In years past, the phrase “free lunch" was often associated with tech companies that also offered their employees ping-pong tables and nap hammocks. Today, the concept of food as a benefit has moved beyond the tech realm and into an array of industries. Across the country, smart refrigerators, virtual cafeterias and collaborative catering companies are helping to replace bland sandwich platters in the breakroom with the type of entrees you'd expect to find at a food truck or trendy restaurant.
Nourishment on Demand
Move over, vending machine, there's something leaner. LeanBox is a “smart refrigerator" stocked with items you'd expect to see on the menu of a fast-casual restaurant: Peri-Peri chicken sandwiches, grain bowls, sesame-glazed salmon with Asian greens, cold brew coffee, pressed juices and more. The items are displayed in a refrigerator with a see-through door, and workers can access them and pay using an app.
Inspired by too many vending-machine-fueled office dinners, LeanBox co-founders Shea Coakley, Peter Roy and Kyle Roy launched the business in Boston in 2014. The machines are in operation in more than 500 office locations in the Northeast and Illinois. The self-service option fills a void in the modern workplace, says Coakley, who is also CEO, as the culture shifts from seeking “work-life balance" to what he calls “work-life blend."
“Offices are no longer cubicle farms, where people are punching in at 9 a.m. and leaving at 5 p.m.," he says. “That's where people spend most of their time, and that's where they have trouble getting access to healthy food."
—Rodrigo Santibanez, co-founder, EAT Club
LeanBox offers access to healthy and tasty breakfast, lunch, dinner and snacks 24 hours a day, and businesses pay a service fee to LeanBox to stock the machines. Companies have the option of offering LeanBox food to employees as a perk: Business owners can extend credit to staff each month; offer credit as incentive to complete a project or task; or choose to make food free when a team is working late on a project.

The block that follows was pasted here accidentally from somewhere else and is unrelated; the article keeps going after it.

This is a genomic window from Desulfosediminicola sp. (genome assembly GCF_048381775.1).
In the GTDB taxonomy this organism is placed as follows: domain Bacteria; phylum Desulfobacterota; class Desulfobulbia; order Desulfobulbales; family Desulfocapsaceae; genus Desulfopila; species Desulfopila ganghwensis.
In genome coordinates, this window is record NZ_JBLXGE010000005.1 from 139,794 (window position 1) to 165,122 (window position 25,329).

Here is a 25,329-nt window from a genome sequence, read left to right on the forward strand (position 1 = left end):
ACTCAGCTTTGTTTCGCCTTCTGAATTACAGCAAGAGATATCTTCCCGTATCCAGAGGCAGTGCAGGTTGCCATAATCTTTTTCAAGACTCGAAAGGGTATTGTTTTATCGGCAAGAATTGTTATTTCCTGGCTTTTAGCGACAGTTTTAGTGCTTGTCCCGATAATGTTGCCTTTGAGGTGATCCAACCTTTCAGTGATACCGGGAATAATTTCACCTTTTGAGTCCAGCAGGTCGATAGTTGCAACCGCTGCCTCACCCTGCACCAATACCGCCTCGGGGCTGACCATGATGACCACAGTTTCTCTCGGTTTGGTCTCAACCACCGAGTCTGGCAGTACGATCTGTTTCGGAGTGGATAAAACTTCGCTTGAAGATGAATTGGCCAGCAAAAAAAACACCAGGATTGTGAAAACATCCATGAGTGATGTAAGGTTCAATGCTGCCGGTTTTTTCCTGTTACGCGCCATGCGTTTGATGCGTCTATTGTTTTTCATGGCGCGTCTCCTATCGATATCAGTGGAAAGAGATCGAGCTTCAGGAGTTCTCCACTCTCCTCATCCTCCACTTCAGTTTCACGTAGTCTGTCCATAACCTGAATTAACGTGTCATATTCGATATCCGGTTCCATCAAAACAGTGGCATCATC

Coakley says he initially expected that LeanBox would appeal to businesses in the tech industry. In practice, he says it's garnered a much broader following, and can be found in manufacturing facilities, accounting firms, marketing agencies, law offices, hospitals, car dealerships and more. He adds LeanBox customers generally have one thing in common: They want to attract and retain good employees. And they're realizing that today, employees want benefits that go beyond the right health insurance package and a liberal vacation policy.
“They're looking for something that they can really dig themselves into culture-wise," he says. “And food is a huge part of that."
The Virtual Cafeteria
Not all companies can afford a cafeteria. But with a service like EAT Club, which is based in the San Francisco Bay Area, businesses with anywhere from 20 to 1,000 employees can reap the rewards of a "virtual cafeteria." That means employees can choose their meals from a varied digital menu available for delivery, and the employer foots the bill.
EAT Club was co-founded in 2010 by Rodrigo Santibanez and Kevin Yang, and expanded to Los Angeles in 2014. The goal of the duo was to offer what they call “lunch as a benefit," tasty food delivered to office workers in a timely manner at no cost to the employee. In doing so, they felt they could help boost retention and worker satisfaction while offering healthy meals that would fuel productivity.